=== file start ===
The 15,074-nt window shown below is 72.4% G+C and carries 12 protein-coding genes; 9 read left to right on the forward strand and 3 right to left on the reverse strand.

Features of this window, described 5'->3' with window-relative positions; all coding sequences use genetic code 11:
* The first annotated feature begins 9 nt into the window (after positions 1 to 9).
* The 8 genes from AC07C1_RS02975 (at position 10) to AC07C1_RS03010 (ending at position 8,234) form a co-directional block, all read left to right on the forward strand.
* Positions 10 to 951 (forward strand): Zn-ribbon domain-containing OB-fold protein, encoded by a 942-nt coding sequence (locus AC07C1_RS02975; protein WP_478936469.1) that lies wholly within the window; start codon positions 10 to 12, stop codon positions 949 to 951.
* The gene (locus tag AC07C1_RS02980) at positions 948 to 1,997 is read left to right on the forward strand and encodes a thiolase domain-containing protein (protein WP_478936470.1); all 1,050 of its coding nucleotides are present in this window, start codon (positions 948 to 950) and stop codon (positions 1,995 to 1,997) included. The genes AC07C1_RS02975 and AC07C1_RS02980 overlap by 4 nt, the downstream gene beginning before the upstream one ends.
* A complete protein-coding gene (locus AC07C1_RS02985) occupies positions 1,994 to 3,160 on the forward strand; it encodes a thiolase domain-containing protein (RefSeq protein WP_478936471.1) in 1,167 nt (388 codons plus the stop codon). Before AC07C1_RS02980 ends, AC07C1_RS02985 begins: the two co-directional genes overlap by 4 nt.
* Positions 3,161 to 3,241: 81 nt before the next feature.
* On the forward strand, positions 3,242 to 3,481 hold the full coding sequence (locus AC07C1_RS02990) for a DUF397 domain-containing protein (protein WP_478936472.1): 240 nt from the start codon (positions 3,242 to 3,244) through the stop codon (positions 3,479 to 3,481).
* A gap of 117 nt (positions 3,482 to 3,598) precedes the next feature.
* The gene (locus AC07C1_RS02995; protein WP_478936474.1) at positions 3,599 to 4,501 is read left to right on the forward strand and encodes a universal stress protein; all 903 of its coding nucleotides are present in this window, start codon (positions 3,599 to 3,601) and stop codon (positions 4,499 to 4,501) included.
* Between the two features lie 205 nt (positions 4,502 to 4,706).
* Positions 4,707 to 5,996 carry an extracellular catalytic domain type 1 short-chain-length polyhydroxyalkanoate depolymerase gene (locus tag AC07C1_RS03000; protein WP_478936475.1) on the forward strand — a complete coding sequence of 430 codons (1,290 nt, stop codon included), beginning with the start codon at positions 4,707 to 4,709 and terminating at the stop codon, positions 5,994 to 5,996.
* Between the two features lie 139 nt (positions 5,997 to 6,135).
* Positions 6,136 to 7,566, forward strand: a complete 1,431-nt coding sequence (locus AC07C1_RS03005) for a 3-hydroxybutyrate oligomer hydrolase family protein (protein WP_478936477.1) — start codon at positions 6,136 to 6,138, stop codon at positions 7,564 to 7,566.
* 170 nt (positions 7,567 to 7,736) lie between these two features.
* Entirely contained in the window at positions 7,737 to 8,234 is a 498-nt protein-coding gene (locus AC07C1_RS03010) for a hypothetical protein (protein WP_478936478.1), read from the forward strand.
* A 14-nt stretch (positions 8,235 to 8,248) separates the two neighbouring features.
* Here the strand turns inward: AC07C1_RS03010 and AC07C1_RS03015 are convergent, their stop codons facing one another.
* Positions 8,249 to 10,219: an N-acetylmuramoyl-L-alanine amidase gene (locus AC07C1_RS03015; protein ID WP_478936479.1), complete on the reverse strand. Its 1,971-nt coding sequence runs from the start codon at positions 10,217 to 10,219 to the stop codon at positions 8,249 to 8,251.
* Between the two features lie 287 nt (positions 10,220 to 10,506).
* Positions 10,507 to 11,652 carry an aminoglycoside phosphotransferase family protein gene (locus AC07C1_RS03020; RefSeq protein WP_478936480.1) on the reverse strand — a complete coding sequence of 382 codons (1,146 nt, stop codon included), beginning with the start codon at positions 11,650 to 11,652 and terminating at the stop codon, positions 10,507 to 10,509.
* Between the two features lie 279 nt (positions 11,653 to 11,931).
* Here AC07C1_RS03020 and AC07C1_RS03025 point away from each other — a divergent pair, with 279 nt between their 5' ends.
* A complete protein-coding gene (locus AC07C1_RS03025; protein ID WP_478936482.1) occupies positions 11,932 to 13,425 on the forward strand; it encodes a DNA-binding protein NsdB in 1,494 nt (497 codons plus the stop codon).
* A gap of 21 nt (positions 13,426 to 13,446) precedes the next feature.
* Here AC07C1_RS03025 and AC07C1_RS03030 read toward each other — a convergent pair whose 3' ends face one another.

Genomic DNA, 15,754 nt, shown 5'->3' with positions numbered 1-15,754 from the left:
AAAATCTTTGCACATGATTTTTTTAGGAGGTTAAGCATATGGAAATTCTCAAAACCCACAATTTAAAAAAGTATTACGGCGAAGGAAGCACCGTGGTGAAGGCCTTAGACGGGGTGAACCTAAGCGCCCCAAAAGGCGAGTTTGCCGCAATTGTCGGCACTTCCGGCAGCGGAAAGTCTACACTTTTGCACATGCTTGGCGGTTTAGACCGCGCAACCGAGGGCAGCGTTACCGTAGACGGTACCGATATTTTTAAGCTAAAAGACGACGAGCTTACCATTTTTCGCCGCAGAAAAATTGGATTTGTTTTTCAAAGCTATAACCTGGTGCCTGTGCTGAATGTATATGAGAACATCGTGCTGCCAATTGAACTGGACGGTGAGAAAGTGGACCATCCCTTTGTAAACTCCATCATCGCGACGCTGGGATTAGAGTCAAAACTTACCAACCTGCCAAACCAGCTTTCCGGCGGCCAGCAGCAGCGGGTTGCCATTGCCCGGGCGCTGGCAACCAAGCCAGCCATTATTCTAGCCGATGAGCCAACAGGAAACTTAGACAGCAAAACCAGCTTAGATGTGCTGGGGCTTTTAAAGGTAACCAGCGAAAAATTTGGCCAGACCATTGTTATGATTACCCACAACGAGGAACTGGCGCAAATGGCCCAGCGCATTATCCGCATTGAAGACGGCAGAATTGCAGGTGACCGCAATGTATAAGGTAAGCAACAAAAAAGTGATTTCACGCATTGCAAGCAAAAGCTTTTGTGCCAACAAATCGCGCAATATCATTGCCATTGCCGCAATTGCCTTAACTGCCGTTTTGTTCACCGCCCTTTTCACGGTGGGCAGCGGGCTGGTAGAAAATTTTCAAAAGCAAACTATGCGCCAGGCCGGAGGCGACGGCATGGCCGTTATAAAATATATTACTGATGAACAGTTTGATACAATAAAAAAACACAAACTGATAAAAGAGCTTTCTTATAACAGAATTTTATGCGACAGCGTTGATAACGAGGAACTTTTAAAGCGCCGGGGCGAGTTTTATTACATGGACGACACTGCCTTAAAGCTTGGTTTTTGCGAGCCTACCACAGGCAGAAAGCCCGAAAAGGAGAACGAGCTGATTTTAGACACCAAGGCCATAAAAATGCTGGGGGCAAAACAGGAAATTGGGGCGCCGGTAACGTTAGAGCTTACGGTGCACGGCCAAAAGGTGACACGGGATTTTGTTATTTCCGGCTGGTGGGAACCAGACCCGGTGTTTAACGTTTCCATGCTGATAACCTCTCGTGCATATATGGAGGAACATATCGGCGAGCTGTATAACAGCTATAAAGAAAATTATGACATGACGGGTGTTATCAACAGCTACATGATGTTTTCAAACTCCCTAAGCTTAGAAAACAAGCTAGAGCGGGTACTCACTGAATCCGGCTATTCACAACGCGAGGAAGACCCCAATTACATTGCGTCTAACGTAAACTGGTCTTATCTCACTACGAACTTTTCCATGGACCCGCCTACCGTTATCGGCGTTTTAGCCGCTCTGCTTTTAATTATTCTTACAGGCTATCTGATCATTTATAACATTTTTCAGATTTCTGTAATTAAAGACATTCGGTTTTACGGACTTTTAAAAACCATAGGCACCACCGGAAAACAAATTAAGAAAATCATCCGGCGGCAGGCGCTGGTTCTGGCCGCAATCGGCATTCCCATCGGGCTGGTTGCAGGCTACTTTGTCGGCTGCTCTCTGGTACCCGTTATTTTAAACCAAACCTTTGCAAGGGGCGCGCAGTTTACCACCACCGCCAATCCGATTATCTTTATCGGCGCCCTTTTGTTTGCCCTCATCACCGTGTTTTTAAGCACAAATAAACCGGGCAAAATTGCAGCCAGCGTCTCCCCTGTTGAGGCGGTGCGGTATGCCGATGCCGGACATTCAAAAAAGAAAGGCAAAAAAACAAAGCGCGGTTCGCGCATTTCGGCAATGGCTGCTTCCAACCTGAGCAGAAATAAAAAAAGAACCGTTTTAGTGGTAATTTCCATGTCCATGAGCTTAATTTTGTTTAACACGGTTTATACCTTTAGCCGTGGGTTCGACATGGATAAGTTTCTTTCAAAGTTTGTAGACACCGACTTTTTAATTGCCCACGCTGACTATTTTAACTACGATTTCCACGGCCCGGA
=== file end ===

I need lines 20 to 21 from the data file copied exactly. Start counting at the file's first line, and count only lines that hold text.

* Positions 8,249 to 10,219: an N-acetylmuramoyl-L-alanine amidase gene (locus AC07C1_RS03015; protein ID WP_478936479.1), complete on the reverse strand. Its 1,971-nt coding sequence runs from the start codon at positions 10,217 to 10,219 to the stop codon at positions 8,249 to 8,251.
* Between the two features lie 287 nt (positions 10,220 to 10,506).